REDDITCH’S Labour hopeful has batted away criticism of the party’s ‘Barbie bus’ claiming the issues women faced were more important than a colour.
The party’s new device for attracting more female voters – a pink bus which will be touring 70 constituencies ahead of May’s General Election – has been criticised by opposition politicians and online commenters.
But Rebecca Blake told the Standard, while she would not have personally chosen the colour for a bus, it was ‘insignificant’ compared to the issues faced by women under the current government.
“I’m quite pleased one way or another the message is getting across Labour do want to hear from women,” she said.
Deputy Labour leader Harriet Harman, who will be touring the country in the bus, last visited Redditch in 2012 after a spate of metal thefts, which Ms Blake said showed she knew it was important to listen to concerns and act on them.
“I’m pleased she is making a big deal about wanting to hear from women and I’ve made my request for her to come and hear from Redditch women.
“When I speak to women on the doorstep they are worried about the future of the NHS and losing maternity from the Alex, household budgets are tight with fuel bills still not falling in line with wholesale prices and affording childcare can be out of reach for many. Labour need to hear from more women and this is one way of doing it.”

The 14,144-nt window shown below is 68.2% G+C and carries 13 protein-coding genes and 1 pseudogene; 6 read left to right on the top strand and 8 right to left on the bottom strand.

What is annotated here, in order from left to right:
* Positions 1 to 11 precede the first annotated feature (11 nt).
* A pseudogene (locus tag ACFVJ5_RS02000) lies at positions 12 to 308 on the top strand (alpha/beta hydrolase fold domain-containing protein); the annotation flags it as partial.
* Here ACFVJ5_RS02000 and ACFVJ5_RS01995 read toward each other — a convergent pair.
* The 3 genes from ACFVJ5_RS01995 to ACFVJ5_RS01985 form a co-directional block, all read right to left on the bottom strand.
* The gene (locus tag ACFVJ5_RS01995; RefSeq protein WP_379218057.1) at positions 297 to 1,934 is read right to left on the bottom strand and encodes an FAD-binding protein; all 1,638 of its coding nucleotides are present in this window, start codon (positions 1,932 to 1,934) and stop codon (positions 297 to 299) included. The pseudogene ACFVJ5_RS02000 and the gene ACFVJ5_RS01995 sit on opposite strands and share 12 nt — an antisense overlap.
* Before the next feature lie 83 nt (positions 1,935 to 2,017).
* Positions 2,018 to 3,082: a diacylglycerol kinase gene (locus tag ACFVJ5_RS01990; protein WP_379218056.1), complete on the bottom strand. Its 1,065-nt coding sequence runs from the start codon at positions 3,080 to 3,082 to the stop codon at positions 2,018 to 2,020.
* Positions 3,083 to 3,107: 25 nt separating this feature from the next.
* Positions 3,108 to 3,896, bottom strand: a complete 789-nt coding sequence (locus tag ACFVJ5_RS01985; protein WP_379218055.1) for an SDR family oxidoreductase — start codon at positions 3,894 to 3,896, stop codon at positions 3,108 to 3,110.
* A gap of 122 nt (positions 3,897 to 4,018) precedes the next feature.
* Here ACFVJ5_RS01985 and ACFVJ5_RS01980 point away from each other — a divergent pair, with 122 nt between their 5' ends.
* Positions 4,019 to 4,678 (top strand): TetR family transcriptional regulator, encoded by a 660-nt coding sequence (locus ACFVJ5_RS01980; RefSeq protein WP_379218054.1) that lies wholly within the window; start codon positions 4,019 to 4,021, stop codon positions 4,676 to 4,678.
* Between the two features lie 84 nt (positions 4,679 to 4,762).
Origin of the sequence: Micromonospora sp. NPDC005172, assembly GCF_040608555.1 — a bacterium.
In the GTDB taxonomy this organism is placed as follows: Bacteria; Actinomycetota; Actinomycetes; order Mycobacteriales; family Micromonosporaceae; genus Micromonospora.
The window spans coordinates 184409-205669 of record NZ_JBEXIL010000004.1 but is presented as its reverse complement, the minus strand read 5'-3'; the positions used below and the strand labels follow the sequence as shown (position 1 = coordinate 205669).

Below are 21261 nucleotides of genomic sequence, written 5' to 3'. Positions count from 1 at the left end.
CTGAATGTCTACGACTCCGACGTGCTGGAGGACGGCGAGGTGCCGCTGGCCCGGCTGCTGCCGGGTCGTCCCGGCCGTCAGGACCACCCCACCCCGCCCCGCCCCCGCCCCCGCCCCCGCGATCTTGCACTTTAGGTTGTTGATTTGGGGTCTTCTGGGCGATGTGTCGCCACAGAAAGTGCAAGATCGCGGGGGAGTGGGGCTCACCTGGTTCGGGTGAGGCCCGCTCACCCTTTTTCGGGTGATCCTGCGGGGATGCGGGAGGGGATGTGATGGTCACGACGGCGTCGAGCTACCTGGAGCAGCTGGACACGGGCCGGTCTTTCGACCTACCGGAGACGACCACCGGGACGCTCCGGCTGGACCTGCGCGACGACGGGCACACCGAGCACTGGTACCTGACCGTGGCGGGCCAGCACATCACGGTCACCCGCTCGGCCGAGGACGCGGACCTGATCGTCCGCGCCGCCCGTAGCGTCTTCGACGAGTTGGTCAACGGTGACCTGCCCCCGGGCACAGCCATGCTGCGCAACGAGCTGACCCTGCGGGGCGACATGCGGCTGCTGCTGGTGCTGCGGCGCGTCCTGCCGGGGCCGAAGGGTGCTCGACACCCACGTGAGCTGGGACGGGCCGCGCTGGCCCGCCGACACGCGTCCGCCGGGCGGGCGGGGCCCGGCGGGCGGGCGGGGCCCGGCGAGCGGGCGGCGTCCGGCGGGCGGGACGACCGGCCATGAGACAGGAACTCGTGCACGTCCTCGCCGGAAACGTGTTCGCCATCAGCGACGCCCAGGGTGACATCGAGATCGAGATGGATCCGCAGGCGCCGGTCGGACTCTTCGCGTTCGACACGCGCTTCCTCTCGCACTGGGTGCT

Karen Lumley MP raised the issue at Prime Minister’s Questions on Wednesday (February 11), saying what women needed was help for them and their families, not to be ‘patronised’ by a pink bus to ‘reach out’ to them.
“Women are doing well in Redditch, they’re running businesses, working hard and doing the best for their families.”
She added the Government had extended flexible working to all employees, introduced a new system of shared parental leave and extended tax free childcare, with the highest number of women in work on record and in our area over 50 per cent fewer women were unemployed.